This project aims to develop a standardized mouse EEG approach, similar to a human standardized system, with defined electrode positions and methodology to facilitate comparisons between data from different studies and mouse strains. This aims for effective, comprehensive sensory phenotyping of transgenic mouse lines, especially for multisensory testing and a topographic overview of activity. As a stand alone, it allows to assess sensory capabilities before more complex experiments. 
Topographical information is useful for testing auditory, visual or somatosensory cross-modal changes in the cortex, for example in deaf or blind mice strains, in order to study cross-modal plasticity. Further, this potentially allows to establish useful neural EEG markers for the use in mice, as a tool to better understand variability and effects of genetic and pharmacological influences. Recently, we demonstrated the feasibility for measuring visual evoked potentials with mouse EEG (Land et al. 2019).
Mouse EEG with different configurations shows after re-referencing that this is usable for testing visual evoked potentials on different mouse strains (Land et al. 2019)
Auditory brainstem Response - The P-wave
Mouse EEG can be used to assess biomarkers of different conditions, specifically often used to assess hearing status by measuring ABR waves. This provides an objective measure for the integrity of the auditory pathway along in the auditory brainstem. However, it is necessary to know the origin of the ABR waves, and this origin is still not perfectly clear for the later waves. One important structure is the inferior colliclus as a most important relay station of all auditory information to the cortex. One can identify a specific marker for IC activity in the ABR response when filtering the signal adequately. This slow component provides a non-invaisve measure of IC activity in the mouse, and correlates well with activity recorded within the IC (Land et al. 2016).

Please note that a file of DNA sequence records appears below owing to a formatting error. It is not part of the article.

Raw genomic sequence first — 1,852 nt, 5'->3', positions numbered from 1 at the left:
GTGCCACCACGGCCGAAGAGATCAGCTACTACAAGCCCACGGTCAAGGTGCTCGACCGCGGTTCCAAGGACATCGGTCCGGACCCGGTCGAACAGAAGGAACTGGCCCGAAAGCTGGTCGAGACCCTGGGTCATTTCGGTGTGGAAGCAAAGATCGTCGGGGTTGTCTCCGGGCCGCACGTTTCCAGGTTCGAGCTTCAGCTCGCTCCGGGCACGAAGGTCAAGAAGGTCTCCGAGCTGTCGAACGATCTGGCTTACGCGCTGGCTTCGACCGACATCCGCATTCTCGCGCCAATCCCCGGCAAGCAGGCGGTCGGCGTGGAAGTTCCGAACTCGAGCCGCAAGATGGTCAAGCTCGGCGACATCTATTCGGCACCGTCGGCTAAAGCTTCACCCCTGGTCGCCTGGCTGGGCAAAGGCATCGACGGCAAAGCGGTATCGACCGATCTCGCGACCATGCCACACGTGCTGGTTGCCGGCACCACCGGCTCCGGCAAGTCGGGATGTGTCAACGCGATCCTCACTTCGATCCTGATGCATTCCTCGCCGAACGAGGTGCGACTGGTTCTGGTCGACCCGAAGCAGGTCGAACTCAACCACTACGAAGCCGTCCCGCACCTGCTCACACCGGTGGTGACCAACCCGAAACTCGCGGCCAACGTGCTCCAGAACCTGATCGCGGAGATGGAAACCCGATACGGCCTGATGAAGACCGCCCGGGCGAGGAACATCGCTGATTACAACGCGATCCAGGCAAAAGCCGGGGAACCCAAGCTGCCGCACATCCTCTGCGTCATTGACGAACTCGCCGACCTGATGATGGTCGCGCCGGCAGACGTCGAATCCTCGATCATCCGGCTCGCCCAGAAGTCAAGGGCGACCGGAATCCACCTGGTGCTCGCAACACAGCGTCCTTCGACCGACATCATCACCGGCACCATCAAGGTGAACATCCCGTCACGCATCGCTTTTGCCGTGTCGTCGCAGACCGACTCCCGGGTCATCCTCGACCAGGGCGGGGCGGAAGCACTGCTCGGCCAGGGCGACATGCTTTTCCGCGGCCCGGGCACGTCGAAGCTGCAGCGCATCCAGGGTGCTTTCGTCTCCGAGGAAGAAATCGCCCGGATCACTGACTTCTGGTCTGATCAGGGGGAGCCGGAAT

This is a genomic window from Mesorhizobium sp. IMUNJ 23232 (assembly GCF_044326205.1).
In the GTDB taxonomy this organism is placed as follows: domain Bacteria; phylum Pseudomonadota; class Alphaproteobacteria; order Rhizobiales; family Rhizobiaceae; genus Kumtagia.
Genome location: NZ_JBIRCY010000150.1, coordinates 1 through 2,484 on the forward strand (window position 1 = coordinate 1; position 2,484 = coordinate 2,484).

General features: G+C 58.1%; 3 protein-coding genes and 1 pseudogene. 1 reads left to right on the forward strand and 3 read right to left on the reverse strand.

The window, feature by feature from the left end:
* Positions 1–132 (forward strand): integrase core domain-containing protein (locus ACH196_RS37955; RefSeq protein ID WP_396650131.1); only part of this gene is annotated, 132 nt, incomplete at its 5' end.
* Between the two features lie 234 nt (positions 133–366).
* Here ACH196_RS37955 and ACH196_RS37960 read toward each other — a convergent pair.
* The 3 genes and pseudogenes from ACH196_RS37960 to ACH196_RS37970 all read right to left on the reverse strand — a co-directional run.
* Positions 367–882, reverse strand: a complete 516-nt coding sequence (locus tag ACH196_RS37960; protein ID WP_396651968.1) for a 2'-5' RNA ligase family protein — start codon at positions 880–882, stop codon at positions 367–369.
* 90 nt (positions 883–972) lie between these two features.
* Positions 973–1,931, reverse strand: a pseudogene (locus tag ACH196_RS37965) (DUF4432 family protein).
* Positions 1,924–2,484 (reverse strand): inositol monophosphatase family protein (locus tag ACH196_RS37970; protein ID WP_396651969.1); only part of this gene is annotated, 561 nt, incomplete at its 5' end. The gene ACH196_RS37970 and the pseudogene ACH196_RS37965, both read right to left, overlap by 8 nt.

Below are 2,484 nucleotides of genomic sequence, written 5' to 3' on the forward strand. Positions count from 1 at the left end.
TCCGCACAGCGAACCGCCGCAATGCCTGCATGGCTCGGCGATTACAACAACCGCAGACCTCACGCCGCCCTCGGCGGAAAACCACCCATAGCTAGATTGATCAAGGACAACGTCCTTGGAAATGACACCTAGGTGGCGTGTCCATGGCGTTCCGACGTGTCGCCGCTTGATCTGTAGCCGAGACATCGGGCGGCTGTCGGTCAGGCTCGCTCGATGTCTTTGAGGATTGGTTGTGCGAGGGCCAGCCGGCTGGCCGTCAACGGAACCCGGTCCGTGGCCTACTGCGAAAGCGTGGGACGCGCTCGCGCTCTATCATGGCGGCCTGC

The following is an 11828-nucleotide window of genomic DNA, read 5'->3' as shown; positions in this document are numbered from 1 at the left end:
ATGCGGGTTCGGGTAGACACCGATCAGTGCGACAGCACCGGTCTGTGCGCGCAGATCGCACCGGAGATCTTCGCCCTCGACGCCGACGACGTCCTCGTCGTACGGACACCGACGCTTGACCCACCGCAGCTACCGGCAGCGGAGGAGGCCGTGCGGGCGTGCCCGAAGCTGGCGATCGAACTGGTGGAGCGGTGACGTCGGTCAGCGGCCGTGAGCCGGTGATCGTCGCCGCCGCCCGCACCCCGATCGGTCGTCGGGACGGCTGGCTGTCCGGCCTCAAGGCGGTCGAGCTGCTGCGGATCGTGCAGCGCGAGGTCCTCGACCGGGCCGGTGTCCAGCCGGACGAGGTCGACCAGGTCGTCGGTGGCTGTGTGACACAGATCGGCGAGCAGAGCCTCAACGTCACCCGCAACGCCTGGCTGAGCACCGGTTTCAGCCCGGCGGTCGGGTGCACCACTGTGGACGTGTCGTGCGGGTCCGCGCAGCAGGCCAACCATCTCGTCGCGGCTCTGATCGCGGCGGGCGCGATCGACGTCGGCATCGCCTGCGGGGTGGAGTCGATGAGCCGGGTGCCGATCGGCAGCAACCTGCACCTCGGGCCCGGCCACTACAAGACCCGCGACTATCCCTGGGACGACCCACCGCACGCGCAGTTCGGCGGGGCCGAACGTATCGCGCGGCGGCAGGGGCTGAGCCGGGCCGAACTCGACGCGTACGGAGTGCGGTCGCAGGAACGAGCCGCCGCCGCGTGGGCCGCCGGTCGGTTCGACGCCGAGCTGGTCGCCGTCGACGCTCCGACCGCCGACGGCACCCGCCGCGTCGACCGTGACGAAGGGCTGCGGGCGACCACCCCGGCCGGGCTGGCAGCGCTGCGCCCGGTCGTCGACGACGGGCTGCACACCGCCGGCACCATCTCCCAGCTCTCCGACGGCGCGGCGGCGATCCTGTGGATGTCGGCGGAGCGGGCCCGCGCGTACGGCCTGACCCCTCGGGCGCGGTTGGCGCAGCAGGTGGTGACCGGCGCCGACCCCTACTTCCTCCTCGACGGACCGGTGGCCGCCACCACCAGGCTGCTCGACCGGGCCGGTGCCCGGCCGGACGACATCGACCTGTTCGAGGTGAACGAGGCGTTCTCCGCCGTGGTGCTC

By combining invasive recrodings with surface recordings different components can be established in more detail, especially the contribution of the IC to the ABR activity in the mouse. This can then be used to phenotype more effciently, when testing auditory function in transgenic mouse strains.

Mouse ABR and measured responses within the mouse inferior colliculus with a 32-channel multielectrode array. Latency help to determine possible generators for the ABR waves (Land et al. 2016)


Land, R., Kapche, A., Ebbers, L. & Kral, A. 32-channel mouse EEG: Visual evoked potentials. J. Neurosci. Methods 108316 (2019).
Land, R., Burghard, A. & Kral, A. The contribution of inferior colliculus activity to the auditory brainstem response (ABR) in mice. Hear. Res. 341, 109–118 (2016).

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